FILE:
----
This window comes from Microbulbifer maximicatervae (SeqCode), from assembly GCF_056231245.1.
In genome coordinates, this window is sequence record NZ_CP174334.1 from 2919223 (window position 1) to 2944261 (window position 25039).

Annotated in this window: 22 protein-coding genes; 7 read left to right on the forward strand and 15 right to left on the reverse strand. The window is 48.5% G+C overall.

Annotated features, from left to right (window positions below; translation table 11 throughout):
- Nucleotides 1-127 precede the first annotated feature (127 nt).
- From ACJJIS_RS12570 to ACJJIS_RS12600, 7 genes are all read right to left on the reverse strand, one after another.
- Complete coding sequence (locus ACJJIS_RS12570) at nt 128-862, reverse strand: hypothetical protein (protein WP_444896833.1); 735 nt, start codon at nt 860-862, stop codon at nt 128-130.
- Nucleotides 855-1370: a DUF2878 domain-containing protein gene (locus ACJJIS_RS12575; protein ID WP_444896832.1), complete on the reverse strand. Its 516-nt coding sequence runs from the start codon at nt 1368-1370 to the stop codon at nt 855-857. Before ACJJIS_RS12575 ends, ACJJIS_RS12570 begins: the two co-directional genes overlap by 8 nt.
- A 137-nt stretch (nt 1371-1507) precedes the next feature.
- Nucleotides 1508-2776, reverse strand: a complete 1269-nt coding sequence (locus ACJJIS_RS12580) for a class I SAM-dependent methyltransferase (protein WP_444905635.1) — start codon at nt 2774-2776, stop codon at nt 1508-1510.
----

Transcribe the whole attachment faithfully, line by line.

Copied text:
This window comes from Microbulbifer maximicatervae (SeqCode), from assembly GCF_056231245.1.
In genome coordinates, this window is sequence record NZ_CP174334.1 from 2919223 (window position 1) to 2944261 (window position 25039).

Annotated in this window: 22 protein-coding genes; 7 read left to right on the forward strand and 15 right to left on the reverse strand. The window is 48.5% G+C overall.

Annotated features, from left to right (window positions below; translation table 11 throughout):
- Nucleotides 1-127 precede the first annotated feature (127 nt).
- From ACJJIS_RS12570 to ACJJIS_RS12600, 7 genes are all read right to left on the reverse strand, one after another.
- Complete coding sequence (locus ACJJIS_RS12570) at nt 128-862, reverse strand: hypothetical protein (protein WP_444896833.1); 735 nt, start codon at nt 860-862, stop codon at nt 128-130.
- Nucleotides 855-1370: a DUF2878 domain-containing protein gene (locus ACJJIS_RS12575; protein ID WP_444896832.1), complete on the reverse strand. Its 516-nt coding sequence runs from the start codon at nt 1368-1370 to the stop codon at nt 855-857. Before ACJJIS_RS12575 ends, ACJJIS_RS12570 begins: the two co-directional genes overlap by 8 nt.
- A 137-nt stretch (nt 1371-1507) precedes the next feature.
- Nucleotides 1508-2776, reverse strand: a complete 1269-nt coding sequence (locus ACJJIS_RS12580) for a class I SAM-dependent methyltransferase (protein WP_444905635.1) — start codon at nt 2774-2776, stop codon at nt 1508-1510.